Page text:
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Interview with Phil Harris


Interview with Phil Harris

Phil, I read with interest your frustration over the traditional publishing houses blocking mechanism for anything written out of the box. Can you tell us some of the comments you received from either publishers or agents concerning your book WAKING GOD?

As with any book you are bound to get the standard, "we looked over your query and do not feel that the topic is suitable to our current needs" letter. The consistency in verbage in the letters from both agents and publishers would indicate that the majority were simple form letters that were absent of any human interaction. This represented the majority of the responses from the larger organizations. Actually, the 'big houses ' would rarely even accept a query if it was not referred by an author already published by that firm. Unless you know someone on the in, you are automatically on the out. And, of course, many publishers will not accept a query unless it is sent by an agent with whom they do business. In essence, the agents are now the receptionists for the publishers. Now you go the next level down and there does appear to be human involvment in the process. At least the query was read and rejections at that level are certainly warrented if they do not feel that the content is appropriate for them. Although, one cannot but wonder whether the guidelines for submission are really accurate. If they say they want 'x' and you send them 'x' one would assume that they would at least want to see your manuscript. We received several comments from agents that said when we developed a 'platform' they would reconsider our submission. In other words, get some press for your book and then they might be willing to take it on. The old Catch 22 is at play here. We did receive some nice letters that were hand written, by smaller presses that were sincere in their well wishes but seemed to shy away from controversy. All in all, I would have to say that any publisher in the top ten is locked out for new and unconnected authors. The shame is that the works of many newcomers are superior to those touted as bestsellers but unless you have the money to buy your way into the 'fold' you are destined to remain the bridesmaid.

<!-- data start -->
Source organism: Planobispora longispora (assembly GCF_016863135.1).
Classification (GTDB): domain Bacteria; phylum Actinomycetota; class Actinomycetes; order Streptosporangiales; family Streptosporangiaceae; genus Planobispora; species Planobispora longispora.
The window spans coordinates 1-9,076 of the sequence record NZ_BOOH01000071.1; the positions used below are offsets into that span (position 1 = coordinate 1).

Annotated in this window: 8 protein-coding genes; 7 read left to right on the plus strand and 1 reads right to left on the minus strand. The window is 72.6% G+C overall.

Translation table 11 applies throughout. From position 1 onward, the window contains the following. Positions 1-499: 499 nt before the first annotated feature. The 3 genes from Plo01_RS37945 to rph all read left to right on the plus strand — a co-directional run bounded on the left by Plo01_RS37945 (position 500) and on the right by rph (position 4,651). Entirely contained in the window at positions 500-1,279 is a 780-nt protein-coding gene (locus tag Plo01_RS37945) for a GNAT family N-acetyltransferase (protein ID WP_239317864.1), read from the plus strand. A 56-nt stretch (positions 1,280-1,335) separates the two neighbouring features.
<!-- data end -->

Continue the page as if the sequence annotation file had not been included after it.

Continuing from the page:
What is WAKING GOD all about?

WAKING GOD is a speculative fiction novel. This is a new category of work in which the book crosses into multiple genres. While not as yet recognized as a genre by the publishing industry, it represents a new trend in writing in which the writer does not feel constained to abide by standard genre definitions. It would be like a rock-blues-hip hop song. I think that because new authors are treading new and non-traditional writing paths, publishers are leary of opening the door to this type of literature, just as early recording studios fought rock'n'roll. Sorry for the digression but this is an important issue that is confronted by all new art forms.